I picked up this book based a recommendation in the weekly NY Times magazine, where they often highlight older books that they find interesting. I hadn’t heard of Penelope Lively, let alone read any of her books. This is despite the fact that she won the Booker prize in 1987, something I found out when I researched her. The prize wasn’t for the book, According to Mark, which she wrote in 1984, although that was also shortlisted for the Booker Prize the year it was published. (Obviously, my knowledge of prize-winning authors and books is far from adequate!)
That said, I didn’t do any of this research before reading According to Mark, and I am grateful for that as I went into it with no expectations whatsoever. I ended up loving it. The writing was reminiscent of Somerset Maugham, one of my all-time favorite authors — very unassuming, not at all flashy, yet so vivid and rich in detail, capturing the everyday lives of the characters as well as the range and complexity of their emotions. There were also so many wry observations about life and living scattered throughout the book that I actually bought a copy of it (after reading the library copy) just so that I could highlight them.
According to Mark is a love story of sorts. The main protagonist, Mark, is a well-established biographer, who lives in London with his smart and sophisticated wife, Diana. They have been married for over ten years and have settled into a comfortable and companiable relationship where they each have their individual work and routines while enjoying their daily lives together. They never got around to having kids, but they have each other and are content. This is a good example:
They ate [their supper] to the accompaniment of that spasmodic conversation which is a feature of marriage and curiously restful: interludes imply not uneasiness or tension or inability to think of something to say but merely retreats into privacy.
Mark is just starting out on a new project, a biography of a famous writer, Gilbert Strong. As part of the groundwork for this project, he needs to spend some time at the writer’s estate, which has been preserved after his death by a historical society and which is currently being managed by his granddaughter, Carrie. Not only is Carrie not in the least bit literary, she is completely obsessed with horticulture and is running a garden center at the site of the estate with a business partner. While Mark is by no means a romantic hero – he is in his early forties, nondescript in appearance, and very much a bookworm — Carrie is even less of a heroine — she is almost like a waif, not pretty in the conventional sense, awkward and tongue-tied, and with no interest in dressing up or, in fact, in anything apart from plants.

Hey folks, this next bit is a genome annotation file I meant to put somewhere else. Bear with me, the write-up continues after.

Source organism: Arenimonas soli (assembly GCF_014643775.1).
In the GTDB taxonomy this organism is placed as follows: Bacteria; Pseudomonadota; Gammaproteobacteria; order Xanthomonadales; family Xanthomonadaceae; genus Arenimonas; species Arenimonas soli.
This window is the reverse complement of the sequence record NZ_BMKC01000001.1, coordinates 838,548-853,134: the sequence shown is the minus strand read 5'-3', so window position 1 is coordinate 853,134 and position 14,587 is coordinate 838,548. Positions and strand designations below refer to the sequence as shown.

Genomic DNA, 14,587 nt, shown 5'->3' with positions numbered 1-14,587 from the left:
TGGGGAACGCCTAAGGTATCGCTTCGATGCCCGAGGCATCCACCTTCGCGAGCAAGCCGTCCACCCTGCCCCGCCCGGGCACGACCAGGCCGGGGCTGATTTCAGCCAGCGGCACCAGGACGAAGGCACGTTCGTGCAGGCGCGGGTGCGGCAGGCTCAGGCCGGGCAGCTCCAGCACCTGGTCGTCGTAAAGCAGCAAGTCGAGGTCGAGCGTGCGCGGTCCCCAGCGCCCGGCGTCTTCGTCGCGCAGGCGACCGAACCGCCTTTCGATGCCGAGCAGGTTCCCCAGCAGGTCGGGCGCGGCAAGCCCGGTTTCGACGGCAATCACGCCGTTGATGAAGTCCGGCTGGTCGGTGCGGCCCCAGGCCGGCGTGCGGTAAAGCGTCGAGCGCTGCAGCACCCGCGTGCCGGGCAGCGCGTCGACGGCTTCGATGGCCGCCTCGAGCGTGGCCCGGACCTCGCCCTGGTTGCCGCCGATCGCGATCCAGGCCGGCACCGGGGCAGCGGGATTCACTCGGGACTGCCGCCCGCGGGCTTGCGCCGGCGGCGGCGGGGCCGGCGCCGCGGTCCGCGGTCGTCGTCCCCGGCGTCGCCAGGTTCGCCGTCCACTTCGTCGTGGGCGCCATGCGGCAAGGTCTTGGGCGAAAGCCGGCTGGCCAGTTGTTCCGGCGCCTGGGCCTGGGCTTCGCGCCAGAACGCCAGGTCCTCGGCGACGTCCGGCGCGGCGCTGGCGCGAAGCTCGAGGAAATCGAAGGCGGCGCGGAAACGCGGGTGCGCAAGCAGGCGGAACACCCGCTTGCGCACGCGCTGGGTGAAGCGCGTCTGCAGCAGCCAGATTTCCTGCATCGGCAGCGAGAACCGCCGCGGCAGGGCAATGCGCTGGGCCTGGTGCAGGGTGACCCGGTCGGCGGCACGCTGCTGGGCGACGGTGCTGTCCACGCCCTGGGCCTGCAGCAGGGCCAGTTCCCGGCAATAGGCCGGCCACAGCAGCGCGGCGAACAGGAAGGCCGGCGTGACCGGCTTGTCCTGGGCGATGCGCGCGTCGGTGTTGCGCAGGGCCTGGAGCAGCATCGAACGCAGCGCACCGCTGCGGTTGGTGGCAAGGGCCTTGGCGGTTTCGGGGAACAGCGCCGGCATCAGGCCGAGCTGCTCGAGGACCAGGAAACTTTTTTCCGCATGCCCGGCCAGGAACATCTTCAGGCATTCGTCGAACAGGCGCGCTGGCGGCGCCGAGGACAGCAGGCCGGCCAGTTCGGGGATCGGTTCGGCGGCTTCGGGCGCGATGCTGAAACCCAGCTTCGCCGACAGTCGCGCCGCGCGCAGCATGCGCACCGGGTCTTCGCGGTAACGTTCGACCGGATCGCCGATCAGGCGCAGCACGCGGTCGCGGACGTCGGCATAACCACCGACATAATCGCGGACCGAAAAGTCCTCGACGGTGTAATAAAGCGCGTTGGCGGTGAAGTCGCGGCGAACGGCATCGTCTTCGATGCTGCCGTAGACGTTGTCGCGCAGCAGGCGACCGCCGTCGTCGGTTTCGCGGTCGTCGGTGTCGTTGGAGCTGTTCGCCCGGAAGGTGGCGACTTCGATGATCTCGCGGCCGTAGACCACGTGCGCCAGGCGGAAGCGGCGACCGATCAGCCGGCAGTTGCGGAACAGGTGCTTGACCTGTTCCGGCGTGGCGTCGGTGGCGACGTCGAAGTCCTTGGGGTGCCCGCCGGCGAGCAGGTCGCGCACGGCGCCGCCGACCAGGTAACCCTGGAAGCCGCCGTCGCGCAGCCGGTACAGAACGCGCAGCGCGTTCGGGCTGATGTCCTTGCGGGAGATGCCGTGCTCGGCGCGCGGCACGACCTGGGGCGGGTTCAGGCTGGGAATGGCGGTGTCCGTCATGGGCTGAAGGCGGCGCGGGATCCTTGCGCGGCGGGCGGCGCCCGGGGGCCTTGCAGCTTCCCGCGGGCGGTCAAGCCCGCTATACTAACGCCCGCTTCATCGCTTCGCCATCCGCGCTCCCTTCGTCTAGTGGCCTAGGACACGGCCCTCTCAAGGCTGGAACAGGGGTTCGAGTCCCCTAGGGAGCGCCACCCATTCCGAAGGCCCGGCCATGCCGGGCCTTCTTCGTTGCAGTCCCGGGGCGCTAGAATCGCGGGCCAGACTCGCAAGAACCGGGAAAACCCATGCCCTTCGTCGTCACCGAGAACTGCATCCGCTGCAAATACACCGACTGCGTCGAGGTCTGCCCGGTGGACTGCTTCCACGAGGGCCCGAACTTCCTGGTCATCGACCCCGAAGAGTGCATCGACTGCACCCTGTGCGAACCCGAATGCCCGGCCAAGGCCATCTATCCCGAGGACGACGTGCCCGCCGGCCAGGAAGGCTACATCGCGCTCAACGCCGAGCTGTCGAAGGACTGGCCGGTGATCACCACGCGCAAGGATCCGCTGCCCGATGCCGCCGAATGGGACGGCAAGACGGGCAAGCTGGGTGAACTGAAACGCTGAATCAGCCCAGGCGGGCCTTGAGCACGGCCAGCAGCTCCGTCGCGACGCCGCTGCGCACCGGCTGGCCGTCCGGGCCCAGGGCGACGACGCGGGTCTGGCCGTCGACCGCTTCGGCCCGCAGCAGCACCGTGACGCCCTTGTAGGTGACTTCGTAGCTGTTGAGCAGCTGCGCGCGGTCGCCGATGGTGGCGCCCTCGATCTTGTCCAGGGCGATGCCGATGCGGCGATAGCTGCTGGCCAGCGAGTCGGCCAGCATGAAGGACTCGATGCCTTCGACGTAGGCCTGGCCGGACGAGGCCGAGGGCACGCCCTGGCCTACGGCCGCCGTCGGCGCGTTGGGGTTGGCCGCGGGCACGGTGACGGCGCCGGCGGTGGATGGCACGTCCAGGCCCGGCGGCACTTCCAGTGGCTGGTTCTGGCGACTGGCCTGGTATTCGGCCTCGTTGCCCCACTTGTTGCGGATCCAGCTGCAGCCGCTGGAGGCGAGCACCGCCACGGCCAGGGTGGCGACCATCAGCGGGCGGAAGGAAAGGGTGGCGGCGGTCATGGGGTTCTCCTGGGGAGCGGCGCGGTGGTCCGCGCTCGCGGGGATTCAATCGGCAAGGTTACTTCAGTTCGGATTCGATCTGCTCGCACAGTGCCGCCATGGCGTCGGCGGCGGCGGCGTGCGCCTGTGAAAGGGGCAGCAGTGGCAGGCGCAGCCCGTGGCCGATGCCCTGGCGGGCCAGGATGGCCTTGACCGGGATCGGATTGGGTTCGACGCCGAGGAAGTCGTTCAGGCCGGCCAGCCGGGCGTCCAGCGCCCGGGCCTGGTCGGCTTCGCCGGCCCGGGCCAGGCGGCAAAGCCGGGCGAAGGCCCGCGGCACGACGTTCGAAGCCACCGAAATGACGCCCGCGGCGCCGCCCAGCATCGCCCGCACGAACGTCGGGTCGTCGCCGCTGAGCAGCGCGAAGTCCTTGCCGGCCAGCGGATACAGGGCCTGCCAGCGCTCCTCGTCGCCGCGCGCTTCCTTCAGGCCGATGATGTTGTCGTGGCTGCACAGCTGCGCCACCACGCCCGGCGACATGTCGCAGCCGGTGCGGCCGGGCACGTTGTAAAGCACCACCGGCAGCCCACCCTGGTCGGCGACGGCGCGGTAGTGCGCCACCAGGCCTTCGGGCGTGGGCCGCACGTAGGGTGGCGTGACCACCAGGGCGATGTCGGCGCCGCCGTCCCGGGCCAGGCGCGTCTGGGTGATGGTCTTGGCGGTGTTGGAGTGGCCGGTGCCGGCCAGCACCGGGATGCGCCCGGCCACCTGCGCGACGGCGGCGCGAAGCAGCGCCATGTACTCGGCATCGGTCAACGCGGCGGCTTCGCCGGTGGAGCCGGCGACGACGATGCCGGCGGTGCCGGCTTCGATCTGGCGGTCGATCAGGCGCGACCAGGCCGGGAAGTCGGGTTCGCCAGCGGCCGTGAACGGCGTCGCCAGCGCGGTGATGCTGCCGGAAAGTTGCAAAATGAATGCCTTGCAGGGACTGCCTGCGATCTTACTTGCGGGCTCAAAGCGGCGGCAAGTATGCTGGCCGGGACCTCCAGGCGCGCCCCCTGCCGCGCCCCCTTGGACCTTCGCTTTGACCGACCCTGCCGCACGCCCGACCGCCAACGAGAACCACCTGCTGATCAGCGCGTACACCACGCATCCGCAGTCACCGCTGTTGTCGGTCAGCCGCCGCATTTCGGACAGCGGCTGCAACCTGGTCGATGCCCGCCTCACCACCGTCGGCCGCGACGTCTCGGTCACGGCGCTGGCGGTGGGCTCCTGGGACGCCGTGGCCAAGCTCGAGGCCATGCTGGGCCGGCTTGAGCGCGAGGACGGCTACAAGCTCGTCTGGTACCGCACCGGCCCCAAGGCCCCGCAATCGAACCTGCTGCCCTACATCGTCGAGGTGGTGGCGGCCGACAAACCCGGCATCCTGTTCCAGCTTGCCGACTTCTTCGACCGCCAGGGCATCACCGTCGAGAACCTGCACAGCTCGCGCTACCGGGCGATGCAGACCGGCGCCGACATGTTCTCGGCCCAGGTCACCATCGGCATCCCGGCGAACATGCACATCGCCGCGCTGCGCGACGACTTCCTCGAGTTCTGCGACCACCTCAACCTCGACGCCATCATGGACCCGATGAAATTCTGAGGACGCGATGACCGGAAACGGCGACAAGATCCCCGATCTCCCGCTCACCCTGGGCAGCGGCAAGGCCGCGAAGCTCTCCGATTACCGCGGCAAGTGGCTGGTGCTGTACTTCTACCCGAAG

Despite being a happily married man, and despite Carrie being so unlike his “type,” Mark finds out after a few visits to the estate that he has fallen violently in love with her. This is deeply distressing to him, as he has never felt anything like this before (“some kind of awful involuntary seizure”) and wishes with all his heart that he didn’t. This is how he thinks of it:
It came to him that he was, quite simply, suffering a form of illness. He was temporarily disabled; there should be some kind of treatment for men of his age and situation thus stricken. It should be possible to go along to some professional but understanding bloke in a consulting room and say, ‘Look, I have this tiresome problem; I’m a busy man and I’ve fallen in love with a girl with whom I have nothing whatsoever in common and I happen to love my wife anyway and I can’t afford the expenditure of time and emotion.’ And that chap would nod and reach for a prescription pad and say, ‘There’s a lot of it around at the moment. Take these three times a day — they usually do the trick.’ And that would be that.
But Mark can’t help his feelings, and he shares them with Carrie. She, however, does not feel the same way about him, and while Mark had expected this, he cannot help being embittered that his feelings are unrequited. Carrie, on her part, feels deep compassion for him, even though she has never experienced the pain of intense passion and unrequited love herself. It is because she feels so bad for him that she agrees to accompany him on a trip to France where Mark can meet and interview her mother (who is Gilbert Strong’s daughter) for his book.
So, what happens? Does Carrie end up falling in love with Mark too? Does Mark leave his wife? And how does Diana deal with this? Does she find out what Mark is feeling? What does she do? This is what the rest of the book is about.
While I have to admit that the romantic in me was a little disappointed at how the story concluded, I still loved the book all the way through. I especially love these kind of books — where the writing is not flashy or stylistic, but the story is so powerful and told with so much of richness and depth and detail that the writing is there to simply tell the story. And nothing else.
According to Mark
Author: Penelope Lively
Publisher: Heinemann, UK
Publication Date: 1984
Contributor: Lachmi Khemlani is a fan of the written word.